About 2,400,000 years ago the earth entered into an ice age. This ice age is likely still going on, there having been at least 17 interglacial periods which represented a warming of the planet, a receding of the ice caps, and then eventually a re-freezing. The glacial periods were likely about 100,000 years long, with the interglacial periods lasting about 20,000 or 25,000 years. The current interglacial period for the earth started probably around 15,000 BC.
But the current interglacial period was not like the others. Something dramatic happened, an apocalyptic event sometime around 12,800 BC, a few thousand years into the warming which simultaneously slowed down the warming (another cool period for 1000 years) while at the same time causing a massive melt-off and a massive flood. This dramatic event was likely a meteor, about 1.5km across that smashed into Greenland right around that time. This meteor would have been apocalyptic, causing a darkening of the sky, volcanos and tsunamis and earthquakes. The great flood. Noah’s flood.
None of that is very controversial. Most is well-established and increasingly better understood through the geological record.
The question is, was there a pre-diluvian civilization of any sophistication at all? An “Atlantis” lost in the rubble of the cataclysm?
Humanity, evolutionists would say, in its current form (Homo Sapiens) came onto the scene maybe 50,000 years ago. Or during the last glacial period. They were likely a result of an older competition between Neanderthals and Homo Floresiensis and Denisovans (and a few others). A sort of “Middle Earth” where various species were living together and vying for dominance, upon a world which was much colder and in which the land available was significantly less. We won. Then, we were almost wiped out in the catastrophe and the ensuing fallout.
The question that this book looks at is, before this catastrophe hit – that is to say during the last ice age – and presumably within the last 50,000 years, was there a civilization that we don’t know about? Now, that question is more controversial than it would seem. There do appear to be hints at this civilization: in Plato and in Genesis and in Gilgamesh (and many other cultures). But it’s hard – we have even lost track of major civilizations in our own time (the Hittites, for example) to say nothing of what might have happened before the meteor hit Greenland. So, how do we learn about ancient cultures? Archeology is the study of random stuff you find buried in the ground. Philology is the study of words, etymologies, what they mean, in what other languages they appear and the attempt to follow them backward. Mythology is the study of ancient stories. A good researcher tries to blend all three.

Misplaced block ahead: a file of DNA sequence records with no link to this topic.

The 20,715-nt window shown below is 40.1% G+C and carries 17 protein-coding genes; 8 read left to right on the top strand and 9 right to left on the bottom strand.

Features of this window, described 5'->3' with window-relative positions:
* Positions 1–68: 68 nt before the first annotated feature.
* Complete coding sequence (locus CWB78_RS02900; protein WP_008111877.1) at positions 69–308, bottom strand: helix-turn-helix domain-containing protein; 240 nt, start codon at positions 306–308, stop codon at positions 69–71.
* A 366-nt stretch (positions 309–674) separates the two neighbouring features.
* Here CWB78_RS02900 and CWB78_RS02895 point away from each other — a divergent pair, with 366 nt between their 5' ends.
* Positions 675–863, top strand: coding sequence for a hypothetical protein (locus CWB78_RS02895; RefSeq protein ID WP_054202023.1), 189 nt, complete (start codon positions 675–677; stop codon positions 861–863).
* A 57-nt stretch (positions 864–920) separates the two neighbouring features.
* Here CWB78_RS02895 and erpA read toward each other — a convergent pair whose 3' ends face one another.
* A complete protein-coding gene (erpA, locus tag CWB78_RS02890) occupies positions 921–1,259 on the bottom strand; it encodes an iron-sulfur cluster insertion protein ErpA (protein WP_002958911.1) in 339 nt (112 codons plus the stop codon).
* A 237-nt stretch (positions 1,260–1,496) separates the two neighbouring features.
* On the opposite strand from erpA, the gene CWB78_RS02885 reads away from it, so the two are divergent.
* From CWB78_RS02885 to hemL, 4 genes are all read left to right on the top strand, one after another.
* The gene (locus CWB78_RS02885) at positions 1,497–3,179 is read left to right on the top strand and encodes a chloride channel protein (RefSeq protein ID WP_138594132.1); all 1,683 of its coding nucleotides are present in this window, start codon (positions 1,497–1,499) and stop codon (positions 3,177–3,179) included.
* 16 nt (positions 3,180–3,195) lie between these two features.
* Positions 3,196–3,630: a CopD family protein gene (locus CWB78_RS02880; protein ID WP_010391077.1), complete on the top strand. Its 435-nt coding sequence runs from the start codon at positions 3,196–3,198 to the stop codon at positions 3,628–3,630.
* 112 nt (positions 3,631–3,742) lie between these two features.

This book is mostly about mythology, and in that it is interesting. Why do all cultures have a flood legend? Why do the legends of the Bolivian Altiplano seem so similar to those of mezo-America? It is the study of ancient stories in ancient manuscripts like the Popol Vu and the Peri Rais map in Istanbul and the Epic of Gilgamesh, of carvings on rock. And there is a lot to wonder about: why were the Incas waiting for white European looking people as their saviors? Same for the Aztecs? Why did Olmec statues look like Africans? And how did the Mayans have such an advanced calendar but no wheel? Etc.
That is the first 200 pages, which were riveting. Then Hancock went to a very dark place, where most conspirologists go – looking for a master designer of all myths; dabbling in the kabala and seeking meaning in random numbers seen here because that same number appeared over there. Finding star charts in everything and extrapolating some mathematical master-code in odd buildings and random foundations. Confirmation bias, when we look for something we can usually find it. And this is why Hancock gets called a quack.
The reality, however, is extraordinary. And it’s good enough. Was there a pre-diluvian civilization? Probably. It was probably small, and pretty sophisticated, and wiped out by an asteroid. Survivors hid in the mountains, away from the waters – the remainder of the human race. And they became our ancestors: Urartians from Ararat; Tuaregs descending from the High Atlas Mountains; Mongols coming down from the Altai; Tiwanaku people from the Altiplano of Bolivia. All these cultures talk about how their ancestors came from high mountain valleys.
It seems that our own interglacial period is coming to an end. Why, we don’t know – what these rhythms represent (Einstein thought they had to do with gravity and the Earth’s position relative to the sun and other planets), we can know if we study. What will happen when the glacial period resumes? Will the cataclysm have affected this process? Will our own carbon emissions have any impact? I don’t know. But I am glad to think about these things.
I have fallen in love with our interglacial period. These few 15,000 years – a blink of an eye really – which gave us Tolstoy and Homer and Hercules; which took us to the moon and gave us flat-screen TVs and the World Cup; which gave us Rome and the Persians and the great Armenian Empire of Artashes. I have been glad to be a part of it. I don’t know what happens next; are we able to break through into the galaxy before the next cooling? Or have we reached our own singularity, and we have to start from scratch – with the exception of a few pyramids and a group of men in 100,000 years wondering who put those rocks on top of each other?
Those are the great questions.